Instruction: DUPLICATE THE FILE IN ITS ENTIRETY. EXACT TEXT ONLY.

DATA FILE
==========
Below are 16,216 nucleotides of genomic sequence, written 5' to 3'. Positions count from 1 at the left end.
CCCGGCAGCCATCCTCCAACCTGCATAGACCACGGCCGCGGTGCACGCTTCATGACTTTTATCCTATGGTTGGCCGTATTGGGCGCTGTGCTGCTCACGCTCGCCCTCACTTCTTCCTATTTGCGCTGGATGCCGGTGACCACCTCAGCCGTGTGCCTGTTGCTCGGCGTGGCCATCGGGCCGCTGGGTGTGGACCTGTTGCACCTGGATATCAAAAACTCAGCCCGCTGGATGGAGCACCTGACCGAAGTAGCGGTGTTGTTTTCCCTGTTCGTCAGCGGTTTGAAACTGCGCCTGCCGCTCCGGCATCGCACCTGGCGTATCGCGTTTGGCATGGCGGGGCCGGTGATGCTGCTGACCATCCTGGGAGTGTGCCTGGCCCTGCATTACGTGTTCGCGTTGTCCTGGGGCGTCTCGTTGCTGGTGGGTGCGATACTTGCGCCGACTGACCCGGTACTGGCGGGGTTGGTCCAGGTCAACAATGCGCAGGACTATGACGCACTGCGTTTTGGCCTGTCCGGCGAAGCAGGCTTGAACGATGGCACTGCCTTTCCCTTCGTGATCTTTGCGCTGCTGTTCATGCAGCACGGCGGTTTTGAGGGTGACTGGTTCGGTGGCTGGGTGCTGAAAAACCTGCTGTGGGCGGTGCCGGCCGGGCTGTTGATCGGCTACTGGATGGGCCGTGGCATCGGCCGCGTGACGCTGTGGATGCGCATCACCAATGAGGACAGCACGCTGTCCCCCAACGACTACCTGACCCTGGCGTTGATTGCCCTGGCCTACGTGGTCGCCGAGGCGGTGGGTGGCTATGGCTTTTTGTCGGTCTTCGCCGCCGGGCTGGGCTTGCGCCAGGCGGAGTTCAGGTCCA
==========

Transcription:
Below are 16,216 nucleotides of genomic sequence, written 5' to 3'. Positions count from 1 at the left end.
CCCGGCAGCCATCCTCCAACCTGCATAGACCACGGCCGCGGTGCACGCTTCATGACTTTTATCCTATGGTTGGCCGTATTGGGCGCTGTGCTGCTCACGCTCGCCCTCACTTCTTCCTATTTGCGCTGGATGCCGGTGACCACCTCAGCCGTGTGCCTGTTGCTCGGCGTGGCCATCGGGCCGCTGGGTGTGGACCTGTTGCACCTGGATATCAAAAACTCAGCCCGCTGGATGGAGCACCTGACCGAAGTAGCGGTGTTGTTTTCCCTGTTCGTCAGCGGTTTGAAACTGCGCCTGCCGCTCCGGCATCGCACCTGGCGTATCGCGTTTGGCATGGCGGGGCCGGTGATGCTGCTGACCATCCTGGGAGTGTGCCTGGCCCTGCATTACGTGTTCGCGTTGTCCTGGGGCGTCTCGTTGCTGGTGGGTGCGATACTTGCGCCGACTGACCCGGTACTGGCGGGGTTGGTCCAGGTCAACAATGCGCAGGACTATGACGCACTGCGTTTTGGCCTGTCCGGCGAAGCAGGCTTGAACGATGGCACTGCCTTTCCCTTCGTGATCTTTGCGCTGCTGTTCATGCAGCACGGCGGTTTTGAGGGTGACTGGTTCGGTGGCTGGGTGCTGAAAAACCTGCTGTGGGCGGTGCCGGCCGGGCTGTTGATCGGCTACTGGATGGGCCGTGGCATCGGCCGCGTGACGCTGTGGATGCGCATCACCAATGAGGACAGCACGCTGTCCCCCAACGACTACCTGACCCTGGCGTTGATTGCCCTGGCCTACGTGGTCGCCGAGGCGGTGGGTGGCTATGGCTTTTTGTCGGTCTTCGCCGCCGGGCTGGGCTTGCGCCAGGCGGAGTTCAGGTCCA